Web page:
The Notebook stack (like subfolders under a main directory) Reference is where everything else lives. You can see from my list that I have a lot of things that are Miscellaneous in the Misc notebook…literally if it doesn’t fit in the remaining categories it goes into Misc. Remember, you can tag and search for it without having to dig… CRM-Hello, Penultimate and Skitch are notebooks created by other apps that utilize Evernote for storage: My iPhone based CRM app, Evernote-Hello, Digital handwriting app Penultimate and photo editor Skitch respectively.
One very interesting Notebook is my Paper Notebooks. I’ve scanned in pages from 207 handwritten notebooks and can now search them in Evernote (to a greater or lesser degree if I printed vs. cursive since I write with the dexterity of a rhinoceros).
Tagging is what separates the novice from the master.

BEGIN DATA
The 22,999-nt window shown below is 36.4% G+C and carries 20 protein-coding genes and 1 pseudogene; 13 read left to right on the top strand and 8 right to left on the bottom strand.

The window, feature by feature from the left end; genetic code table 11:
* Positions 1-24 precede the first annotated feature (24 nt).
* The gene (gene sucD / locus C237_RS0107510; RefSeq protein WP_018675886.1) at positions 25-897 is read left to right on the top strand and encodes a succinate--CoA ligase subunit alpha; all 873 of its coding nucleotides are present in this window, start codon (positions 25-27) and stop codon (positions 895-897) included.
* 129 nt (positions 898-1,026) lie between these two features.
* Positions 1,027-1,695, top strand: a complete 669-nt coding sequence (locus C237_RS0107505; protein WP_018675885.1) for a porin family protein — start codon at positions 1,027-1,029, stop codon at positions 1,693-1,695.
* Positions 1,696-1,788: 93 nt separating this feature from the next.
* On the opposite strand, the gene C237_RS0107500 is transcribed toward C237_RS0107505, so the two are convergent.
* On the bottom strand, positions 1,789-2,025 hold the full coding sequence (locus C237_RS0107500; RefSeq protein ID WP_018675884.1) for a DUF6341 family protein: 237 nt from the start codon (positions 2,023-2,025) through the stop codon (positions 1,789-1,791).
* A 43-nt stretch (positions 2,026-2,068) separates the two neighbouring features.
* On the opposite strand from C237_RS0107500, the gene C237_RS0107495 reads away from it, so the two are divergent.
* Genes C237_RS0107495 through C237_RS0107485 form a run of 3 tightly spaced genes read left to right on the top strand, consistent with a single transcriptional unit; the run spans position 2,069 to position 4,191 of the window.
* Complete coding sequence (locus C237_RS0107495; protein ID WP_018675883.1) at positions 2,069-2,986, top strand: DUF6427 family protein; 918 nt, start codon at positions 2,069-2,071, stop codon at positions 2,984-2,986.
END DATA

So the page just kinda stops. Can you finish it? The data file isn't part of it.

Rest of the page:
Evernote allows you to assign tags (multiple tags) to your notes. Since I’m a data driven kind of Jedi, here’s the screenshot of all my tags. It’s a little overwhelming, but take a good look through the list to really understand the breadth of how using tags allows you to search easily for things (REALLY: spend one minute looking at the list by clicking on the image to enlarge it).
You’ll note some special character prefaced tags. These are what I use to keep my getting things done methodology clear. The @ tag reminds me to do or have something AT a location. The # denotes projects that I’m working on.
Again, I’ve blurred out my coaching clients tags, but they get their own tag to help me quickly pull up all information about each client in one nice little list.
If you got to the end of my tag list (and you really should, it’ll inspire creativity in your tag list), you’ll see the UP tag. This tag is a list of my daily tracking from the Jawbone Up band. It’s connected to Evernote through the IFTTT.com website using a recipe to send a daily summary of my activity into Evernote for review later.